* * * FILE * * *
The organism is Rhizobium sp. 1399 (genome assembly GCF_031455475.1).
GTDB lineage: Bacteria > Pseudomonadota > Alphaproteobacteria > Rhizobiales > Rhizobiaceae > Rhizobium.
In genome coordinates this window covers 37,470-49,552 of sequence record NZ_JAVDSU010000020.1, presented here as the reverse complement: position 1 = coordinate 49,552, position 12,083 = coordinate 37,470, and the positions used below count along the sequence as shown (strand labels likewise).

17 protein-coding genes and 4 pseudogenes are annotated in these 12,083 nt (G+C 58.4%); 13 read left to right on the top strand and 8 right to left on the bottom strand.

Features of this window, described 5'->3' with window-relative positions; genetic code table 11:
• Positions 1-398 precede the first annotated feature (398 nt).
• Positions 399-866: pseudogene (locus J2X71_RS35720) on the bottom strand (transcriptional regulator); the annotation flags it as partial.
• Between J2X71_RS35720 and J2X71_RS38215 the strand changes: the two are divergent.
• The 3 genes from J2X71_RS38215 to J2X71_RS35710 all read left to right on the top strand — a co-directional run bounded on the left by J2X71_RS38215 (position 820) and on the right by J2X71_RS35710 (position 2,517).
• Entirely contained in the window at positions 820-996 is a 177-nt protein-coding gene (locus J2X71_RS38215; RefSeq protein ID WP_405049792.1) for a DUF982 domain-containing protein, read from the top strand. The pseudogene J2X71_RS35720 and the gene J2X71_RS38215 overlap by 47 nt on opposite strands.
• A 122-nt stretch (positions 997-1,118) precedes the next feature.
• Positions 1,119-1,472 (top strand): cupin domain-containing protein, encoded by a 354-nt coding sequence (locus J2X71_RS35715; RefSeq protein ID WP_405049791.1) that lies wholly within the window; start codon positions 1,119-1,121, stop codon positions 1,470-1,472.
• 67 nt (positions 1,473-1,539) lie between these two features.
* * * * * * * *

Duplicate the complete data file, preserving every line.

The organism is Rhizobium sp. 1399 (genome assembly GCF_031455475.1).
GTDB lineage: Bacteria > Pseudomonadota > Alphaproteobacteria > Rhizobiales > Rhizobiaceae > Rhizobium.
In genome coordinates this window covers 37,470-49,552 of sequence record NZ_JAVDSU010000020.1, presented here as the reverse complement: position 1 = coordinate 49,552, position 12,083 = coordinate 37,470, and the positions used below count along the sequence as shown (strand labels likewise).

17 protein-coding genes and 4 pseudogenes are annotated in these 12,083 nt (G+C 58.4%); 13 read left to right on the top strand and 8 right to left on the bottom strand.

Features of this window, described 5'->3' with window-relative positions; genetic code table 11:
• Positions 1-398 precede the first annotated feature (398 nt).
• Positions 399-866: pseudogene (locus J2X71_RS35720) on the bottom strand (transcriptional regulator); the annotation flags it as partial.
• Between J2X71_RS35720 and J2X71_RS38215 the strand changes: the two are divergent.
• The 3 genes from J2X71_RS38215 to J2X71_RS35710 all read left to right on the top strand — a co-directional run bounded on the left by J2X71_RS38215 (position 820) and on the right by J2X71_RS35710 (position 2,517).
• Entirely contained in the window at positions 820-996 is a 177-nt protein-coding gene (locus J2X71_RS38215; RefSeq protein ID WP_405049792.1) for a DUF982 domain-containing protein, read from the top strand. The pseudogene J2X71_RS35720 and the gene J2X71_RS38215 overlap by 47 nt on opposite strands.
• A 122-nt stretch (positions 997-1,118) precedes the next feature.
• Positions 1,119-1,472 (top strand): cupin domain-containing protein, encoded by a 354-nt coding sequence (locus J2X71_RS35715; RefSeq protein ID WP_405049791.1) that lies wholly within the window; start codon positions 1,119-1,121, stop codon positions 1,470-1,472.
• 67 nt (positions 1,473-1,539) lie between these two features.